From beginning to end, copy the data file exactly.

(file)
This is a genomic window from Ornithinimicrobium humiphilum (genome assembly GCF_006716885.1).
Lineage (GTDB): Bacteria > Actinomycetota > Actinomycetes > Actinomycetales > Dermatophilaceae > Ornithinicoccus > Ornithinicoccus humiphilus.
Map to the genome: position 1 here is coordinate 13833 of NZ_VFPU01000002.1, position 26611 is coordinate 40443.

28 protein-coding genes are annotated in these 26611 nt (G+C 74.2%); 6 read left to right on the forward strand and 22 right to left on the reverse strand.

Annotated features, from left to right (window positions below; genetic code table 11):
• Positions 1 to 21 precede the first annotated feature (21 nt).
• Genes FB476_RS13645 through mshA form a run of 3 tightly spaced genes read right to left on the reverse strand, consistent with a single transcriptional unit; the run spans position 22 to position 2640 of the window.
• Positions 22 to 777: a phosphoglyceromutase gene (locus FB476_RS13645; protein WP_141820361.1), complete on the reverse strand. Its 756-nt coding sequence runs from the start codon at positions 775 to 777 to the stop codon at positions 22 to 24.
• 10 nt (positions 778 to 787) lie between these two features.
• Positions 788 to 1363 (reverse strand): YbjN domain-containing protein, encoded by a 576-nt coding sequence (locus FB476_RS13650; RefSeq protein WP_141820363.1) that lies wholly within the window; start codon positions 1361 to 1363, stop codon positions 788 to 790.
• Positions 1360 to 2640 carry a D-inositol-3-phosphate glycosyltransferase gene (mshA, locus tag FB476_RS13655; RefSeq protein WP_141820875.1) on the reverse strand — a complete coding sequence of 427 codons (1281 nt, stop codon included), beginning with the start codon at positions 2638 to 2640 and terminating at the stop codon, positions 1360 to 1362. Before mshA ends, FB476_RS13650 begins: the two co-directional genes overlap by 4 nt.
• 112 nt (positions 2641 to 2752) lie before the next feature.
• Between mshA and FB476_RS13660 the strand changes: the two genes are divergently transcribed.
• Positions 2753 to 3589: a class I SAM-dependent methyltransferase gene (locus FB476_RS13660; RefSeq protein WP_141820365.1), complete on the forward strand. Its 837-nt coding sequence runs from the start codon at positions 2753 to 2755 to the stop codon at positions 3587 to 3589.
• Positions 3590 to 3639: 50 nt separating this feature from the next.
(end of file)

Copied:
This is a genomic window from Ornithinimicrobium humiphilum (genome assembly GCF_006716885.1).
Lineage (GTDB): Bacteria > Actinomycetota > Actinomycetes > Actinomycetales > Dermatophilaceae > Ornithinicoccus > Ornithinicoccus humiphilus.
Map to the genome: position 1 here is coordinate 13833 of NZ_VFPU01000002.1, position 26611 is coordinate 40443.

28 protein-coding genes are annotated in these 26611 nt (G+C 74.2%); 6 read left to right on the forward strand and 22 right to left on the reverse strand.

Annotated features, from left to right (window positions below; genetic code table 11):
• Positions 1 to 21 precede the first annotated feature (21 nt).
• Genes FB476_RS13645 through mshA form a run of 3 tightly spaced genes read right to left on the reverse strand, consistent with a single transcriptional unit; the run spans position 22 to position 2640 of the window.
• Positions 22 to 777: a phosphoglyceromutase gene (locus FB476_RS13645; protein WP_141820361.1), complete on the reverse strand. Its 756-nt coding sequence runs from the start codon at positions 775 to 777 to the stop codon at positions 22 to 24.
• 10 nt (positions 778 to 787) lie between these two features.
• Positions 788 to 1363 (reverse strand): YbjN domain-containing protein, encoded by a 576-nt coding sequence (locus FB476_RS13650; RefSeq protein WP_141820363.1) that lies wholly within the window; start codon positions 1361 to 1363, stop codon positions 788 to 790.
• Positions 1360 to 2640 carry a D-inositol-3-phosphate glycosyltransferase gene (mshA, locus tag FB476_RS13655; RefSeq protein WP_141820875.1) on the reverse strand — a complete coding sequence of 427 codons (1281 nt, stop codon included), beginning with the start codon at positions 2638 to 2640 and terminating at the stop codon, positions 1360 to 1362. Before mshA ends, FB476_RS13650 begins: the two co-directional genes overlap by 4 nt.
• 112 nt (positions 2641 to 2752) lie before the next feature.
• Between mshA and FB476_RS13660 the strand changes: the two genes are divergently transcribed.
• Positions 2753 to 3589: a class I SAM-dependent methyltransferase gene (locus FB476_RS13660; RefSeq protein WP_141820365.1), complete on the forward strand. Its 837-nt coding sequence runs from the start codon at positions 2753 to 2755 to the stop codon at positions 3587 to 3589.
• Positions 3590 to 3639: 50 nt separating this feature from the next.